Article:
Saving Megan’s life could have been that easy.

Fire Prevention Week, the longest public health observance on record in the United States, is once again upon us and fire departments across the U.S. will be scrambling to put together programs and meet the public. Sadly, this is a one-time-a-year wonder, and the fact that this week is by-and-large approached by our profession in this nature is a contributing factor to both our national fire and our line-of-duty death (LODD) problem.

This year, in addition to working with your community, take advantage of this opportunity to change your department’s fundamental fire prevention base, direction and focus. Start a prevention program that is no longer a “one-time-a-year wonder” but that it takes place every day in your department and for many years to come. Use this week’s national focus on fire and fire prevention to revamp your department’s culture and approach to our profession. This Fire Prevention Week, focus on yourself and your people, because if your people are not educated on the fire problems of your community, then how can you expect them to effectively educate your citizens. How can they save lives?

Many fire department training programs focus on fire attack, hose management, thermal imaging, ventilation, pump operations, to name just a few of our fireground topics. Many more departments have dedicated “safety stand-downs” every year to focus on saving themselves with classes such as; surviving the “Mayday,” air management and rescuing the rescuer. All very important and vital skills that need to be mastered, but now ask yourself a very common sense, business-efficient and practical question – how much training do you dedicate to prevent the need for any of that? How much education do you provide to your firefighters to prevent the need to save themselves or another firefighter, let alone the fact that such education saves the very people we are supposed to be protecting in the first place. If you eliminate the fire from happening isn’t that more efficient and better for firefighter safety? With our current training program are we not training to put each other at risk? Are we not focusing on ourselves at the negligence of the almost 2,500 civilians who count on us yet die in fire every year from predictable, and thus preventable, causes? Causes we are well aware of and wait to respond to after the fact? This is a simple “horse-and-cart” situation.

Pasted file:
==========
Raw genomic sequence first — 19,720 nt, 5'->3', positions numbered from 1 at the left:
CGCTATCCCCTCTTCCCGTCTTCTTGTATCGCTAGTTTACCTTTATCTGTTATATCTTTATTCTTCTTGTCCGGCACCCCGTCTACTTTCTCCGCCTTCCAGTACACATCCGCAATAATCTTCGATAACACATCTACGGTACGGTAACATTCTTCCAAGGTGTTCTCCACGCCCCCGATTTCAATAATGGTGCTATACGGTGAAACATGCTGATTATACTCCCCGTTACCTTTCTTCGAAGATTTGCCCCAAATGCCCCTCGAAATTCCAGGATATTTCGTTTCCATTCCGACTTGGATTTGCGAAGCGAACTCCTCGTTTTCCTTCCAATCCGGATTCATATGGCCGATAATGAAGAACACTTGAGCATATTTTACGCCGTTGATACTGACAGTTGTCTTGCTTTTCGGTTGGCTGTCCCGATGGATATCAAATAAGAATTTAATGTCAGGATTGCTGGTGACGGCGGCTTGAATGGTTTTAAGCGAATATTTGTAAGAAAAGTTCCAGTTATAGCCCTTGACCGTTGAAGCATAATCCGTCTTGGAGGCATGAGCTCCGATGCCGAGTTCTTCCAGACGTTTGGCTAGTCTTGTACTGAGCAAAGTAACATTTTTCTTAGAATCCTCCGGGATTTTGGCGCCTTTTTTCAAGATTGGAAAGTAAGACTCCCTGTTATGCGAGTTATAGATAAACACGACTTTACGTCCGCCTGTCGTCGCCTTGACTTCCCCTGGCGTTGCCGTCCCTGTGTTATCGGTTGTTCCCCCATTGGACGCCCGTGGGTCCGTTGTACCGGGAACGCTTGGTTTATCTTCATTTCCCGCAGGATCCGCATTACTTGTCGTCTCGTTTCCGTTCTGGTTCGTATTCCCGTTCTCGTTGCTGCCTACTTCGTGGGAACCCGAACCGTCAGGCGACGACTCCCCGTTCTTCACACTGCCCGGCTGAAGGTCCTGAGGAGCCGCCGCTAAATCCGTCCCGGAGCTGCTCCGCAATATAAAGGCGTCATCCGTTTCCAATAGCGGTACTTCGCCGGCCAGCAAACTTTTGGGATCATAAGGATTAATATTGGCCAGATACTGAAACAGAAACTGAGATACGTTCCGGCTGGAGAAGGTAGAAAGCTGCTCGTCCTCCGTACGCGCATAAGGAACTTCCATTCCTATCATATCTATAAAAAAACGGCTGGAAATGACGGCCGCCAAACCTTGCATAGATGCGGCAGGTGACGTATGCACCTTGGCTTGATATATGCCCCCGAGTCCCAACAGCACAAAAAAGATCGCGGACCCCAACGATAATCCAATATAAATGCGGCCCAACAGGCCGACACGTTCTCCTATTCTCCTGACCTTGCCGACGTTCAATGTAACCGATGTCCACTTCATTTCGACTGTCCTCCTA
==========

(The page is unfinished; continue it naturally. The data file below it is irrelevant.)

Think about where your fire problems are? I am willing to bet a majority of your fire problems reside in the very same neighborhoods as the greater part of your medical responses. Let’s think basic marketing here. How many of your firefighters, your best advertisement for the services and value of your department, enter into your customer base and have direct contact with your future fire victims on a daily basis? Do your firefighters know what common fire hazards to look for, namely the most common and known fire hazards that have been killing our citizens and the responding firefighters for years? Do they know how to make corrections or are they walking past the cause of the next fire fatality such as an overloaded outlet?

Are you a professional, and is your department a professional organization (no implied differentiation between career and volunteer here)? If your fire department is a professional organization shouldn’t your firefighters know the leading causes of fire? Shouldn’t you and your crew know and understand the concepts of installing a basic smoke detector and the basic fundamentals of fire extinguishers such as their location and use? Shouldn’t your firefighters be capable of handling the most rudimentary and basic questions from the public about their profession, which includes information to prevent the one thing we exist to protect them from – fire?